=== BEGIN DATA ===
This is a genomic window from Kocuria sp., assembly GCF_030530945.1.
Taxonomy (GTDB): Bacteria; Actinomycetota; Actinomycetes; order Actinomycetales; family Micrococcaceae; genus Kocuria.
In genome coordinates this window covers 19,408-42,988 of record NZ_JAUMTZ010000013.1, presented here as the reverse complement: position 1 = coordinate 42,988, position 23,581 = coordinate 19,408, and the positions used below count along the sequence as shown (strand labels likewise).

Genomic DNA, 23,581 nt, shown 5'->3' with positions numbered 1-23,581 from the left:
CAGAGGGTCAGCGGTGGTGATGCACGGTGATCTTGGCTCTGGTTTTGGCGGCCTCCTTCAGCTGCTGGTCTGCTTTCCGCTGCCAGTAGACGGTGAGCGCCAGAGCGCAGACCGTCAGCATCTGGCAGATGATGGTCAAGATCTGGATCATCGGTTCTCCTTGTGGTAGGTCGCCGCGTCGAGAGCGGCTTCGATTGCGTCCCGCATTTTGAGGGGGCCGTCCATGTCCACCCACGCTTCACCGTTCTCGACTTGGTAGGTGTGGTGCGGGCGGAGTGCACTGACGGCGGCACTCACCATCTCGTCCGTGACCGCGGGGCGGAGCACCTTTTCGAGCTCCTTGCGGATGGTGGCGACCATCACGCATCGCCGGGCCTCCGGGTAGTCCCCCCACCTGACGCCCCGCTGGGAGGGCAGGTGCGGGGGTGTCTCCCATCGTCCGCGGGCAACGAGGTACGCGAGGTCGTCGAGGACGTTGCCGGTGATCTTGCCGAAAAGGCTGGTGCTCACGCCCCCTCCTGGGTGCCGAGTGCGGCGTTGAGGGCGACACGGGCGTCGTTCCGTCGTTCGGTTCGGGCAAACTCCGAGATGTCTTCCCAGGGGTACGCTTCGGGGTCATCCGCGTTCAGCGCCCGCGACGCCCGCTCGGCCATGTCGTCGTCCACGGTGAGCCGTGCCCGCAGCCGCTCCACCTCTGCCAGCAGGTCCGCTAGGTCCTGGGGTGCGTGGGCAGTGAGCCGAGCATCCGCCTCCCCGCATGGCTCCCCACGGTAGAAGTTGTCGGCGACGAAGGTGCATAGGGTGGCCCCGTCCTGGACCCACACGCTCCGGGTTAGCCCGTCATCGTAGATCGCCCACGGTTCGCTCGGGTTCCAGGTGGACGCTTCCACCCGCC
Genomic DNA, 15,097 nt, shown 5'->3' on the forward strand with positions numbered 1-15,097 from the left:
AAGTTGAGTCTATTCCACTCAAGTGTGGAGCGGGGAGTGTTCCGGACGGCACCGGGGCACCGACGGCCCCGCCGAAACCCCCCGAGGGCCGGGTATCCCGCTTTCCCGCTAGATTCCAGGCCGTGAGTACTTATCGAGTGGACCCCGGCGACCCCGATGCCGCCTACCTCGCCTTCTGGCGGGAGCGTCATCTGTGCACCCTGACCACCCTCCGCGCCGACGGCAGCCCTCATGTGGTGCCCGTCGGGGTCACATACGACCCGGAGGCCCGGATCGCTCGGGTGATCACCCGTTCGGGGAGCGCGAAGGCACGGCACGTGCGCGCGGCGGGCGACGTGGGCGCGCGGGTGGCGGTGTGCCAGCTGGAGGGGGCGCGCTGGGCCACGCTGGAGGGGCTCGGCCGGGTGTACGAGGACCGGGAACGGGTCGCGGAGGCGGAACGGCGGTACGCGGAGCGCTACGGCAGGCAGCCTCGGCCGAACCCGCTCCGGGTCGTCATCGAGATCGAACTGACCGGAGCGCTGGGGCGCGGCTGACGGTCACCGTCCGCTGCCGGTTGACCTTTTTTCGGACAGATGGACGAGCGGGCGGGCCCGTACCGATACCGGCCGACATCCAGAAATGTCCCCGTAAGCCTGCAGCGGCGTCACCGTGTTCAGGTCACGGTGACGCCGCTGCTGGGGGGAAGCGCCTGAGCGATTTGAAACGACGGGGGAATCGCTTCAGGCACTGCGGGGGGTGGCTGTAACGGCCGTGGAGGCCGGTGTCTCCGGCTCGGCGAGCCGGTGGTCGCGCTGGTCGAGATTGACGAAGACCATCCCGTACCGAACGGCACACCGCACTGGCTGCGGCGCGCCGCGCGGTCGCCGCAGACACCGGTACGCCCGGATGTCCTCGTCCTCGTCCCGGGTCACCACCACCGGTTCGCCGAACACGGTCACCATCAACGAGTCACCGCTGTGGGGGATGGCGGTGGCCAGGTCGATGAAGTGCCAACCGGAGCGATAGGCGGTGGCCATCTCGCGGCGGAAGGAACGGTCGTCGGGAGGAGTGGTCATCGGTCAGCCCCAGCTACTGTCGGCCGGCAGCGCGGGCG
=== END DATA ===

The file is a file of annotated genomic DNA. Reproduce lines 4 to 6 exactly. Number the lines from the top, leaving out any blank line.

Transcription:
Genomic DNA, 23,581 nt, shown 5'->3' with positions numbered 1-23,581 from the left:
CAGAGGGTCAGCGGTGGTGATGCACGGTGATCTTGGCTCTGGTTTTGGCGGCCTCCTTCAGCTGCTGGTCTGCTTTCCGCTGCCAGTAGACGGTGAGCGCCAGAGCGCAGACCGTCAGCATCTGGCAGATGATGGTCAAGATCTGGATCATCGGTTCTCCTTGTGGTAGGTCGCCGCGTCGAGAGCGGCTTCGATTGCGTCCCGCATTTTGAGGGGGCCGTCCATGTCCACCCACGCTTCACCGTTCTCGACTTGGTAGGTGTGGTGCGGGCGGAGTGCACTGACGGCGGCACTCACCATCTCGTCCGTGACCGCGGGGCGGAGCACCTTTTCGAGCTCCTTGCGGATGGTGGCGACCATCACGCATCGCCGGGCCTCCGGGTAGTCCCCCCACCTGACGCCCCGCTGGGAGGGCAGGTGCGGGGGTGTCTCCCATCGTCCGCGGGCAACGAGGTACGCGAGGTCGTCGAGGACGTTGCCGGTGATCTTGCCGAAAAGGCTGGTGCTCACGCCCCCTCCTGGGTGCCGAGTGCGGCGTTGAGGGCGACACGGGCGTCGTTCCGTCGTTCGGTTCGGGCAAACTCCGAGATGTCTTCCCAGGGGTACGCTTCGGGGTCATCCGCGTTCAGCGCCCGCGACGCCCGCTCGGCCATGTCGTCGTCCACGGTGAGCCGTGCCCGCAGCCGCTCCACCTCTGCCAGCAGGTCCGCTAGGTCCTGGGGTGCGTGGGCAGTGAGCCGAGCATCCGCCTCCCCGCATGGCTCCCCACGGTAGAAGTTGTCGGCGACGAAGGTGCATAGGGTGGCCCCGTCCTGGACCCACACGCTCCGGGTTAGCCCGTCATCGTAGATCGCCCACGGTTCGCTCGGGTTCCAGGTGGACGCTTCCACCCGCC
Genomic DNA, 15,097 nt, shown 5'->3' on the forward strand with positions numbered 1-15,097 from the left: